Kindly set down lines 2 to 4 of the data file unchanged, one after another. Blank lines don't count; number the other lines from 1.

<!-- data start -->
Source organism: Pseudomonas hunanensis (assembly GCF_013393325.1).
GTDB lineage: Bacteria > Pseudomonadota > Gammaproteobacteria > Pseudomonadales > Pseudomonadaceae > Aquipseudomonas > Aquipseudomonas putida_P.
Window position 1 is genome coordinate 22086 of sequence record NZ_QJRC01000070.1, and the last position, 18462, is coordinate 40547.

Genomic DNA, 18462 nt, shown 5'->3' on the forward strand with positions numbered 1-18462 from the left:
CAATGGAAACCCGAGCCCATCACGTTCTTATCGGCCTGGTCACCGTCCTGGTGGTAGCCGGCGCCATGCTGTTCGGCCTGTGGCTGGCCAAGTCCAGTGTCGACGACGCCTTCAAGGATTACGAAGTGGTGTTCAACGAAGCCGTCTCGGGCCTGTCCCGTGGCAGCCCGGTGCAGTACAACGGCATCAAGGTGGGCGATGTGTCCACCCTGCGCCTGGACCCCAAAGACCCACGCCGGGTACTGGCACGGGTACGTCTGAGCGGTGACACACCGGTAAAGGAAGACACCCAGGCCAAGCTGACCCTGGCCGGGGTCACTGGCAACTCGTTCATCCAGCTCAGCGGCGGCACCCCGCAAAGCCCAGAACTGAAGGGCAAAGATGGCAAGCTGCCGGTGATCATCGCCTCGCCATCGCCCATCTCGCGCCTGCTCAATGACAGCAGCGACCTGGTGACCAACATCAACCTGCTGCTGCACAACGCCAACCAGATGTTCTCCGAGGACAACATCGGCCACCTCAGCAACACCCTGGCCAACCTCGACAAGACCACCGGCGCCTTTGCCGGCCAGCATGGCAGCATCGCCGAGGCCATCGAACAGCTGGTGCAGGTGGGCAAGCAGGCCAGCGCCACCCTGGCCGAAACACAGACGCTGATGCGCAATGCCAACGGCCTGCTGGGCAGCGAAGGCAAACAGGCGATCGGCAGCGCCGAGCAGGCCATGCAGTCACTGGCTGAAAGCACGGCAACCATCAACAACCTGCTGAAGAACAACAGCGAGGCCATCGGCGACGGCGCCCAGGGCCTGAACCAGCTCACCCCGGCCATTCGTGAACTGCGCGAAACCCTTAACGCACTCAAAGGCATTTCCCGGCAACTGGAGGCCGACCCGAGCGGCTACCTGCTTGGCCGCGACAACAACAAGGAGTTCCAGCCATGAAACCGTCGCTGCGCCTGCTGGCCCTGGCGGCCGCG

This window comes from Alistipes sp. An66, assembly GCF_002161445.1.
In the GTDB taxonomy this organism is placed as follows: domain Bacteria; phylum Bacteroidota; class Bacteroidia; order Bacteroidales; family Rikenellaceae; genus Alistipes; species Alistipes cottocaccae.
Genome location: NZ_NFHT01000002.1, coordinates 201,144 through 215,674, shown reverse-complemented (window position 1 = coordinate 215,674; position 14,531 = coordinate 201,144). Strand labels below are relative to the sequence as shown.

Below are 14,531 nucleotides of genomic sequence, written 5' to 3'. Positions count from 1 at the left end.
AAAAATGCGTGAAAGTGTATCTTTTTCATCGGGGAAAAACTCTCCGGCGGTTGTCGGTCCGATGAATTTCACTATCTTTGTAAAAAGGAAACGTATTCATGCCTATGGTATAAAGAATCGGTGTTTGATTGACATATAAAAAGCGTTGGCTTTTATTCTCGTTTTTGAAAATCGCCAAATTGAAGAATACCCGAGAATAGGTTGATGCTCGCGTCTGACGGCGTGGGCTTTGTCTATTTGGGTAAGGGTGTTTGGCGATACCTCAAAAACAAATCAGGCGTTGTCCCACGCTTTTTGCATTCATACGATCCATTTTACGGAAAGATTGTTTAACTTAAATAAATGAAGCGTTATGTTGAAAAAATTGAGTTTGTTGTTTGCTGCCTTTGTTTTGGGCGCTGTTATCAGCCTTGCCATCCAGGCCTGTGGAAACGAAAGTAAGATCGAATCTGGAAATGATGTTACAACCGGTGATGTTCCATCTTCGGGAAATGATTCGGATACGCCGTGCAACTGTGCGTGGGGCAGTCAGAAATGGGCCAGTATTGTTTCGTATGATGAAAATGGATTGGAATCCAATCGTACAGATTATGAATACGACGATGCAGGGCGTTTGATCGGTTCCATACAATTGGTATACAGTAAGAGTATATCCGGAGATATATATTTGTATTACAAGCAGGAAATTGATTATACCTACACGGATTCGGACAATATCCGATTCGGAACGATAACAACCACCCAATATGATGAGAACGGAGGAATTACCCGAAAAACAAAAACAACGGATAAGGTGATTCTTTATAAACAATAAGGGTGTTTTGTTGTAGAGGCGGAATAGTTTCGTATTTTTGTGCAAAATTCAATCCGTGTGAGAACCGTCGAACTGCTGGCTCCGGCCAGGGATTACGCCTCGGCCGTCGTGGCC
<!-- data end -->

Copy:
GTDB lineage: Bacteria > Pseudomonadota > Gammaproteobacteria > Pseudomonadales > Pseudomonadaceae > Aquipseudomonas > Aquipseudomonas putida_P.
Window position 1 is genome coordinate 22086 of sequence record NZ_QJRC01000070.1, and the last position, 18462, is coordinate 40547.

Genomic DNA, 18462 nt, shown 5'->3' on the forward strand with positions numbered 1-18462 from the left: